Modeling extent and distribution of zygotic disequilibrium: Implications for a multigenerational canine pedigree

Tian Liu, Rory J. Todhunter, Qing Lu, Lindsay Schoettinger, Hongying Li, Ramon C. Littell, Nancy Burton-Wurster, Gregory M. Acland, George Lust, Rongling Wu

Research output: Contribution to journalArticlepeer-review

20 Scopus citations


Unlike gametic linkage disequilibrium defined for a random-mating population, zygotic disequilibrium describes the nonrandom association between different loci in a nonequilibrium population that deviates from Hardy-Weinberg equilibrium. Zygotic disequilibrium specifies five different types of disequilibria simultaneously that are (1) Hardy-Weinberg disequilibria at each locus, (2) gametic disequilibrium (including two alleles in the same gamete, each from a different locus), (3) nongametic disequilibrium (including two alleles in different gametes, each from a different locus), (4) trigenic disequilibrium (including a zygote at one locus and an allele at the other), and (5) quadrigenic disequilibrium (including two zygotes each from a different locus). However, because of the uncertainty on the phase of the double heterozygote, gametic and nongametic disequilibria need to be combined into a composite digenic disequilibrium and further define a composite quadrigenic disequilibrium together with the quadrigenic disequilibrium. To investigate the extent and distribution of zygotic disequilibrium across the canine genome, a total of 148 dogs were genotyped at 247 microsatellite markers located on 39 pairs of chromosomes for an outbred multigenerational pedigree, initiated with a limited number of unrelated founders. A major portion of zygotic disequilibrium was contributed by the composite digenic and quadrigenic disequilibrium whose values and numbers of significant marker pairs are both greater than those of trigenic disequilibrium. All types of disequilibrium are extensive in the canine genome, although their values tend to decrease with extended map distances, but with a greater slope for trigenic disequilibrium than for the other types of disequilibrium. Considerable variation in the pattern of disequilibrium reduction was observed among different chromosomes. The results from this study provide scientific guidance about the determination of the number of markers used for whole-genome association studies.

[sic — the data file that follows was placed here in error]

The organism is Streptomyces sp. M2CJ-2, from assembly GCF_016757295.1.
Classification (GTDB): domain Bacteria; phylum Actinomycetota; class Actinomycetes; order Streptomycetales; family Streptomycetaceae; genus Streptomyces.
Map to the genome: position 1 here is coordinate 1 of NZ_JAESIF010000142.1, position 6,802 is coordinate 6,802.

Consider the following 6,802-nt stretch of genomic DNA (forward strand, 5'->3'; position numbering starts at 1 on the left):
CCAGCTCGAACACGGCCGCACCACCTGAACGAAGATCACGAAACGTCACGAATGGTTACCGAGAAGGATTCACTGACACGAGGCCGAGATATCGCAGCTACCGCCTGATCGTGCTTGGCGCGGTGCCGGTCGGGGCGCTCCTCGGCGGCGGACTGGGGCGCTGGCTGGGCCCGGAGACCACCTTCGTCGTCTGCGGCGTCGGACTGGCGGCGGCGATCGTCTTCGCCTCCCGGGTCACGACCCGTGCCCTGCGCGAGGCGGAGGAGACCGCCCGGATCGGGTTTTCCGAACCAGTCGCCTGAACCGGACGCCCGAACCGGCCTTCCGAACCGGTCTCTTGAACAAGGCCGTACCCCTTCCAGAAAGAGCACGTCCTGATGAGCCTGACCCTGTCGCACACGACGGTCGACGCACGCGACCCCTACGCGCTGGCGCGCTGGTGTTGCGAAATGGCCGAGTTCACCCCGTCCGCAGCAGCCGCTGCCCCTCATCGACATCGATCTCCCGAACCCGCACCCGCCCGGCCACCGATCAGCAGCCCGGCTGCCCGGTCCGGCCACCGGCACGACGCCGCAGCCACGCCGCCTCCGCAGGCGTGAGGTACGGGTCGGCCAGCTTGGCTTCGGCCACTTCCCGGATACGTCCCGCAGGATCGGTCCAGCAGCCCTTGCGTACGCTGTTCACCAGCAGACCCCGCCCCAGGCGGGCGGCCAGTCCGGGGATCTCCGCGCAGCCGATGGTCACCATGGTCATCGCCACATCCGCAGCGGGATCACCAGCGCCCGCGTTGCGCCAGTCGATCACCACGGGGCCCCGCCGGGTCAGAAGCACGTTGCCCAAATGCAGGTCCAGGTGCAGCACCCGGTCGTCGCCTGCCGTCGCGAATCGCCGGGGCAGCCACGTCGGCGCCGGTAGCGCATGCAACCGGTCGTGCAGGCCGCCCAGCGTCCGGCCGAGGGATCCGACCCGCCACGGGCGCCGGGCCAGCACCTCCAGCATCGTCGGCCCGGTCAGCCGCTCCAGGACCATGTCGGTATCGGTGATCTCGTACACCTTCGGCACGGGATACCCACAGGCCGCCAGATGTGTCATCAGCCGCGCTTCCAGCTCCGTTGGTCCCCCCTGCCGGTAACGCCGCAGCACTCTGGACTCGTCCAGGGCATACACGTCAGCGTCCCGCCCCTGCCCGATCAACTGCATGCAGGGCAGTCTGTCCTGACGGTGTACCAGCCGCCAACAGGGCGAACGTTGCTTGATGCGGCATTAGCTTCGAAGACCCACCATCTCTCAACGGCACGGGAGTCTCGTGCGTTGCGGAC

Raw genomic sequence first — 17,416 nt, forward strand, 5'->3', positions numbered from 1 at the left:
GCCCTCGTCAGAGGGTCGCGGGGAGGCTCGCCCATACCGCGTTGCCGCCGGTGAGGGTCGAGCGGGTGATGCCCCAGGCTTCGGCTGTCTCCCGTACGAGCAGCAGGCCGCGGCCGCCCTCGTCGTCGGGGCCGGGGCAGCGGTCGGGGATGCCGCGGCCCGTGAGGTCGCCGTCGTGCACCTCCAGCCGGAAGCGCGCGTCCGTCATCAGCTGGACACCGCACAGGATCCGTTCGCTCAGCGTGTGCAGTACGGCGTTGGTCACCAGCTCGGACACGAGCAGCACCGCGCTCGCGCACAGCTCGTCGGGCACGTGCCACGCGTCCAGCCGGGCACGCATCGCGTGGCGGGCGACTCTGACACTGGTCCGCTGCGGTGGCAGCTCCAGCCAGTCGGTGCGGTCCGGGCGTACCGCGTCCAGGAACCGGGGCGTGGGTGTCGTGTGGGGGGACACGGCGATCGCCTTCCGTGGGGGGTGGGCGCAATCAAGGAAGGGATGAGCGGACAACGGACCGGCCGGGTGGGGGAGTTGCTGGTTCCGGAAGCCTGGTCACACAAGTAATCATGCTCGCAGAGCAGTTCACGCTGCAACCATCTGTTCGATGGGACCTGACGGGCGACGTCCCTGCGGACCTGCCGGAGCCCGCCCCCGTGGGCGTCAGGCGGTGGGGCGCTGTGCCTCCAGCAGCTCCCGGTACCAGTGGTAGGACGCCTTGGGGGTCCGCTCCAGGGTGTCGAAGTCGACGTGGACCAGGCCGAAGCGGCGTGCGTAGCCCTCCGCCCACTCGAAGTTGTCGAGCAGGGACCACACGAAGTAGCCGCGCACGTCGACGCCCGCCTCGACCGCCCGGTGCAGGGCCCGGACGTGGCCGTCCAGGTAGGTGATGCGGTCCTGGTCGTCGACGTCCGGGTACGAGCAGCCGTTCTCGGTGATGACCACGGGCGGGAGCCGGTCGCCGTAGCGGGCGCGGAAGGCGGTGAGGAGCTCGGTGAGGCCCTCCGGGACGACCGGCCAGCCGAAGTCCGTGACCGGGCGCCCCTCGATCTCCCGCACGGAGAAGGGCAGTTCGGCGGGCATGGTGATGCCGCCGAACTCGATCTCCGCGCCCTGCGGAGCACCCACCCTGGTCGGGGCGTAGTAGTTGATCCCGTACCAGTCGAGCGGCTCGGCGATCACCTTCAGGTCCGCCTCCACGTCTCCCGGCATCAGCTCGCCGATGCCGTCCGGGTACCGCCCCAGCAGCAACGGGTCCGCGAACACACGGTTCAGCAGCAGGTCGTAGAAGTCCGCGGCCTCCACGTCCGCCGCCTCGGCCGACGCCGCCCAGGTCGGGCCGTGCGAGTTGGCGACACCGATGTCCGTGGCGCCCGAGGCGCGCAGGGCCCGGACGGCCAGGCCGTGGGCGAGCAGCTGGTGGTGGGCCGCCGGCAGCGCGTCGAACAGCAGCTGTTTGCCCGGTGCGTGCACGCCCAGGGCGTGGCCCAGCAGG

Original languageEnglish (US)
Pages (from-to)439-453
Number of pages15
Issue number1
StatePublished - 2006

All Science Journal Classification (ASJC) codes

  • Genetics


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